2016 Brussels attacks trial: Abrini threatens not to speak due to transfer conditions
The trial of the 2016 Brussels terrorists began in earnest on Monday around 10 am, with ten suspects standing trial for the attacks that killed 32 people and injured over 300 people. On the first day of the trial, defendant Mohamed Abrini threatened to remain silent for the entire trial in protest against the conditions of his transfer from prison to the courthouse.
In the morning, the presiding judge reminded the jury that they should not be guided by revenge in forming their verdict. When Abrini took the floor a little later, he referred to the presiding judge's words saying he had been "undergoing your revenge for seven years".
Abrini alleges being "humiliated" at every prisoner transport by having to undress, being blindfolded and having to listen to "satanic music". "I will not say anything until the end of the trial if things continue like this," said Abrini, who argues that his transport conditions are "not normal" and claims that he was "treated with respect" during the 2015 Paris attacks trial held earlier this year in France.
Laurence Massart, the presiding judge of the Assize Court, responded that she had seen a letter from Salah Abdeslam's lawyer Delphine Paci that also raised objections to detention and transfer conditions. The letter was addressed to the justice and interior ministers and the public prosecutor's office, with the presiding judge in copy.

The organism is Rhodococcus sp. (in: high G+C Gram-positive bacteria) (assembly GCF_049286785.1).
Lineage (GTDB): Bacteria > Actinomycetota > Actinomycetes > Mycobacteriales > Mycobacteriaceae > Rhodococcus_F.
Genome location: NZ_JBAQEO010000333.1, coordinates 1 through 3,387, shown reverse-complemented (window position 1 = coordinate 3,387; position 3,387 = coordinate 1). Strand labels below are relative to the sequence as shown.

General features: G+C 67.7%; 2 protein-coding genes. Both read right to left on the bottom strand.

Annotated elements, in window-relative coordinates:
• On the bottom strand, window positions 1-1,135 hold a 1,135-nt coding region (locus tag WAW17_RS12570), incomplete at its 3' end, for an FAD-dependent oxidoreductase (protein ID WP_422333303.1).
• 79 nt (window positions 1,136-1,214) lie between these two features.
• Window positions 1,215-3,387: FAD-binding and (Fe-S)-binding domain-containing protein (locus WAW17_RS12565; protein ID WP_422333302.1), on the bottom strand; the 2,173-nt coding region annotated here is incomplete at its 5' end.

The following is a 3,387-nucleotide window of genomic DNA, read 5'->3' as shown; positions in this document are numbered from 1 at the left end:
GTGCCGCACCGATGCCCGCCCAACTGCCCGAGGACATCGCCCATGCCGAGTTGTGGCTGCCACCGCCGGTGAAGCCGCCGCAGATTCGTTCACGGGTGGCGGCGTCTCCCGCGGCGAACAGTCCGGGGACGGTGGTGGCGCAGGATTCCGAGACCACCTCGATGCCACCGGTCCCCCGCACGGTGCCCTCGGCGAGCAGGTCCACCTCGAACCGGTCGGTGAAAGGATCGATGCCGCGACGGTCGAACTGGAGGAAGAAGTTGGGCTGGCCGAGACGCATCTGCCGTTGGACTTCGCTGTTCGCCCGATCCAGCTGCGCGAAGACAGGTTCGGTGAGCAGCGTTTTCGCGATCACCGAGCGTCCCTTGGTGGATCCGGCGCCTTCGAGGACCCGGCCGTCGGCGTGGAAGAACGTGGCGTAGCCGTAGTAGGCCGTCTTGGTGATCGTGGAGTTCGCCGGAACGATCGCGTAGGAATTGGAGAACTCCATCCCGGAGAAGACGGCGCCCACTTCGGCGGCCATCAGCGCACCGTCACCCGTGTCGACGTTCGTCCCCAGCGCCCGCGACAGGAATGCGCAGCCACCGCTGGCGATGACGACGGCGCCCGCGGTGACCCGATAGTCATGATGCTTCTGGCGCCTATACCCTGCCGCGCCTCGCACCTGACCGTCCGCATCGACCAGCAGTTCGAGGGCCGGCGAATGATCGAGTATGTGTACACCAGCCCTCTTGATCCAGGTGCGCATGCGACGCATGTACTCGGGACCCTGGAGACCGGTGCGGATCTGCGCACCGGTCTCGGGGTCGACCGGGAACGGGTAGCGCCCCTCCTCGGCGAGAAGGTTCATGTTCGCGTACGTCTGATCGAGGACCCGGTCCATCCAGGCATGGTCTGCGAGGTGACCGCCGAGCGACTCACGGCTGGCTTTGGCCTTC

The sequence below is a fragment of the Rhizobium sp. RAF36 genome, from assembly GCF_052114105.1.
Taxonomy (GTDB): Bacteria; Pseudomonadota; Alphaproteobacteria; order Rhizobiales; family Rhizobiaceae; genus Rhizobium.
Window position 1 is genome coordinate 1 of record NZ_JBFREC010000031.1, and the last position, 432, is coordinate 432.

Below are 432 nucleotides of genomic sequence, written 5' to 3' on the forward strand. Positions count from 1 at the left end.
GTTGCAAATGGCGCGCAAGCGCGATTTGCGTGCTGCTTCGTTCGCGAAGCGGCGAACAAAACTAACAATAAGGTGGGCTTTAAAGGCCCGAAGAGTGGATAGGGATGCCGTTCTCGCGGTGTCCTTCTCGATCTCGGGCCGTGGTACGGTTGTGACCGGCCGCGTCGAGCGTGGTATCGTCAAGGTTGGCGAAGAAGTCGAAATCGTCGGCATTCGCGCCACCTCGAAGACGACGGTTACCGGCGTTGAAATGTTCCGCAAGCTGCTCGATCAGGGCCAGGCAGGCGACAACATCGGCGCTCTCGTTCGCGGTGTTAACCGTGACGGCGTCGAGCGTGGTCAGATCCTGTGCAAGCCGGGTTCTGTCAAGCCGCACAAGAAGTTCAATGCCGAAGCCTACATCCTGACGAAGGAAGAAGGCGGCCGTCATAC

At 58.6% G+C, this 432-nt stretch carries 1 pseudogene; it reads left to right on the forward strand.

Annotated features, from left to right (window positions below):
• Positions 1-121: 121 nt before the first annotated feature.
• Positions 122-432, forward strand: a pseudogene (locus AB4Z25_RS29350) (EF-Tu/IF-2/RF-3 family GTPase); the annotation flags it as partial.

The presiding judge and the prosecution stated that detention and transfer conditions were not within their powers. The federal prosecutor explained that the conditions were decided based on an administrative evaluation that considered the safety of the detainees, their loved ones and the police themselves.
Jonathan De Taye, the lawyer of defendant Ali El Haddad Asufi, joined Abrini. According to De Taye, his client has also been mistreated during detention and transport, despite properly cooperating for years. "This is not about blackmail," De Taye said regarding Paci's letter. "If the trial went well in France, it was because the authorities treated them well."
Given these conditions, De Taye stated that he would send a letter of formal notice to Belgian Justice Minister Vincent Van Quickenborne and Belgian Home Affairs Minister Annelies Verlinden on Monday. If they fail to respond, the lawyer intends to file an interim injunction and will ask for proceedings to be suspended in the meantime. However, the presiding judge shut down the debate and would not comment on the issue until conclusions were laid down.
Defendant Mohamed Abrini during the first day of the 2016 Brussels attacks trial on 5 December 2022 at the Justitia site in Haren, Brussels © BELGA PHOTO POOL BENOIT DOPPAGNE